Hyphens, and en dashs, and em dashs, oh my!06/02/2010
As we mentioned last week, adhering to a standard style when writing your web content adds polish and professionalism. It is subtle, some of your readers may not even be aware of it. But the lack of it will stand out, the inconsistencies and errors will be glaring, and they will detract from your reputation. After all if you don't know how and when to use a hyphen, how could you possibly be an expert in your field? And since we've mentioned hyphens, let's start with them, and tackle dashes while we are at it.
They look very similar, except for differences in length, but hyphens and dashes have distinct functions. The definitions below are from The Chicago Manual, 15th edition. We'll start with the shortest and go from there.
- The hyphen is the shortest in length and is used to separate numbers, like in a telephone number or a social security number. It also separates letters when a word is spelled out.
- The en dash is a little longer than a hyphen and is used to connect numbers when you want to convey the meaning up to and including. The word to, never the en dash, should be used if the word from precedes the first number. The word and, never the en dash, should be used if between precedes the first element. The en dash may be used by itself after a date to indicate that something (a publication or a person’s life) is still going on.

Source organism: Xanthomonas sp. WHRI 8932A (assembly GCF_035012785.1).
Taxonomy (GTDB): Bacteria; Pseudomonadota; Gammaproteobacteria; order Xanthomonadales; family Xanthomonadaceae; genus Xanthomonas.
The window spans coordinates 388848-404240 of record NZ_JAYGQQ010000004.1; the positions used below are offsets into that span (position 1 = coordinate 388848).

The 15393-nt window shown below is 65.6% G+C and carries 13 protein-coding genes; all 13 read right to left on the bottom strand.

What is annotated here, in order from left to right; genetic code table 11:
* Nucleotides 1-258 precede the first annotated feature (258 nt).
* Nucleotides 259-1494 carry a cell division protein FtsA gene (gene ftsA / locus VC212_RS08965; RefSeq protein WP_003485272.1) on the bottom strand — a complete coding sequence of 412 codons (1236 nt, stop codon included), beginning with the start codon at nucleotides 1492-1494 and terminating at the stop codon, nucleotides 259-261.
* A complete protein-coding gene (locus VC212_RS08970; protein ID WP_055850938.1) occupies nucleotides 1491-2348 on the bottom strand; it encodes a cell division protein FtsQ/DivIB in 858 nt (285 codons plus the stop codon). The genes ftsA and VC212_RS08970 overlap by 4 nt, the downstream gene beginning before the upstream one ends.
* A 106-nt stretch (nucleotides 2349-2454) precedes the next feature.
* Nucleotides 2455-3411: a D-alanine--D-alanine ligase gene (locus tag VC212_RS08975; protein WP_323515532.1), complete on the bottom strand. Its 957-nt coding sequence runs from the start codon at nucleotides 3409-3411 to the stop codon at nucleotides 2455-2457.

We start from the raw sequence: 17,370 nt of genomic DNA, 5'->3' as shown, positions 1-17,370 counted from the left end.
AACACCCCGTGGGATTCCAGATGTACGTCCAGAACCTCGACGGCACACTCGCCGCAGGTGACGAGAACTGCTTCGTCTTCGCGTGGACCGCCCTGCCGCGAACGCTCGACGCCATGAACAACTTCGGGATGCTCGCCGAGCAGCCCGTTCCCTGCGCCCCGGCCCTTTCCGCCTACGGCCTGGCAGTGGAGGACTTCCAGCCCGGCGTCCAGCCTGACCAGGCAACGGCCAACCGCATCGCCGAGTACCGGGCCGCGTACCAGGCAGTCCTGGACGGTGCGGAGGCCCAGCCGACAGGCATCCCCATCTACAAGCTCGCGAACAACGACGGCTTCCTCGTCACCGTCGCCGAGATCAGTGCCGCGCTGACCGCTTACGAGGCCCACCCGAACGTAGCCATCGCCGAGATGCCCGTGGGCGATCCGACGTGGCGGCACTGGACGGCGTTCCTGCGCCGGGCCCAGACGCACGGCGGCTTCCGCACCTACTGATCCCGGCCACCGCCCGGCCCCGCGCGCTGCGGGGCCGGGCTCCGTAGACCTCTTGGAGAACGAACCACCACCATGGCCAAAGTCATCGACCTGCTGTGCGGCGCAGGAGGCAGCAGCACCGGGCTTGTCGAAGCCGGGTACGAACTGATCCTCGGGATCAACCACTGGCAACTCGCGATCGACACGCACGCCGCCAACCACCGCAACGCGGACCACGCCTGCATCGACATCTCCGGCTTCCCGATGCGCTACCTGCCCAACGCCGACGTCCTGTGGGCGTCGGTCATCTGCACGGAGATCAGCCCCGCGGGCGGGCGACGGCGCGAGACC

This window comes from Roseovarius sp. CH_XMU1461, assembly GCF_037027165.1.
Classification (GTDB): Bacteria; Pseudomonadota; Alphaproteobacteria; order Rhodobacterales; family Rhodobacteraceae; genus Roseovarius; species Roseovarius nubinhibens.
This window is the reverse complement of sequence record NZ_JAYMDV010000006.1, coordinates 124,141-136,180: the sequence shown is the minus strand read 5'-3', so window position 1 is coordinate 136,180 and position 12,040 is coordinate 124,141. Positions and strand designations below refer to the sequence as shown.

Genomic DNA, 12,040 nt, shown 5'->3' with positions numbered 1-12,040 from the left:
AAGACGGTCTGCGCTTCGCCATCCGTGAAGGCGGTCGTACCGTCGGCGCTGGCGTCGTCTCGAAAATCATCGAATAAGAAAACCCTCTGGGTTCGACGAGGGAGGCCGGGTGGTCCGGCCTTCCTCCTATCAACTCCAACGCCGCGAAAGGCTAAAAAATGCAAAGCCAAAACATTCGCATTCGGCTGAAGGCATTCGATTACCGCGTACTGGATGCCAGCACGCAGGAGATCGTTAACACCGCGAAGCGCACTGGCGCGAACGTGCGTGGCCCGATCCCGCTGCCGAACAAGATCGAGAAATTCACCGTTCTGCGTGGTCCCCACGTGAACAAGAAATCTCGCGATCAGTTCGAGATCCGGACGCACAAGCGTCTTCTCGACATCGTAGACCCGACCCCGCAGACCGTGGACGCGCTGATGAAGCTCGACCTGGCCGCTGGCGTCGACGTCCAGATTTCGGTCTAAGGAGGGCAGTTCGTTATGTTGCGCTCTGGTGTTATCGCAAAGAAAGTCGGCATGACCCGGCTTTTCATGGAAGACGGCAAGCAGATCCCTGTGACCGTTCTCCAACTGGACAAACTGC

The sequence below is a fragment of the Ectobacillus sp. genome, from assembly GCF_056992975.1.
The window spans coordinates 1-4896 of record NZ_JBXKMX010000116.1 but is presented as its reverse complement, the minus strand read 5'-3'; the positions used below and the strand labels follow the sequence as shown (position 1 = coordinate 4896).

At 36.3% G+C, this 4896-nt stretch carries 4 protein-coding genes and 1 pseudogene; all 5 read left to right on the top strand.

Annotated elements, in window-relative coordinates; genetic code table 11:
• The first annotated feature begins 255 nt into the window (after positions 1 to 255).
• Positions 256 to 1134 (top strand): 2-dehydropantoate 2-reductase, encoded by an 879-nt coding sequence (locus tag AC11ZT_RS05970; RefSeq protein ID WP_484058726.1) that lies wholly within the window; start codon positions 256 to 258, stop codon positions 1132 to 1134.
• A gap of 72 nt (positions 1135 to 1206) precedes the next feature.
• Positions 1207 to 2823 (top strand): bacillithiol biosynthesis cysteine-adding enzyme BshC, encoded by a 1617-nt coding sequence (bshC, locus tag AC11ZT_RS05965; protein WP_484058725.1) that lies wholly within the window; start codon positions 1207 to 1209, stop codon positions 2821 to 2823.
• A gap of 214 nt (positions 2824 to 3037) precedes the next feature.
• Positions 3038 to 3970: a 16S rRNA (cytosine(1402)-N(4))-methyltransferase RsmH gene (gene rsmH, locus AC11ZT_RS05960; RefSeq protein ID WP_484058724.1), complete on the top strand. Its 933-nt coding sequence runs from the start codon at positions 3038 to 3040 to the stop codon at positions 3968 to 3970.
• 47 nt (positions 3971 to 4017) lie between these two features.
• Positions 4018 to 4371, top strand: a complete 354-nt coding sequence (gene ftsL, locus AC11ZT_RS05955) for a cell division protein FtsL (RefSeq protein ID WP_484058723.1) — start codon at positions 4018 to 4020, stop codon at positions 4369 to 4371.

- The em dash is also referred to as the dash, and is the equivalent in length to two hyphens. It is the most commonly used and most versatile. There shouldn’t be more than two used in a sentence. Use them when you want a phrase or section of sentence to stand out. You can also use them to indicate a sudden break in thought or an interruption in conversation. A question mark or an exclamation point, but never a comma, a colon, or a semicolon, and rarely a period may precede an em dash.
There are no spaces before or after a hyphen, en dash, or em dash.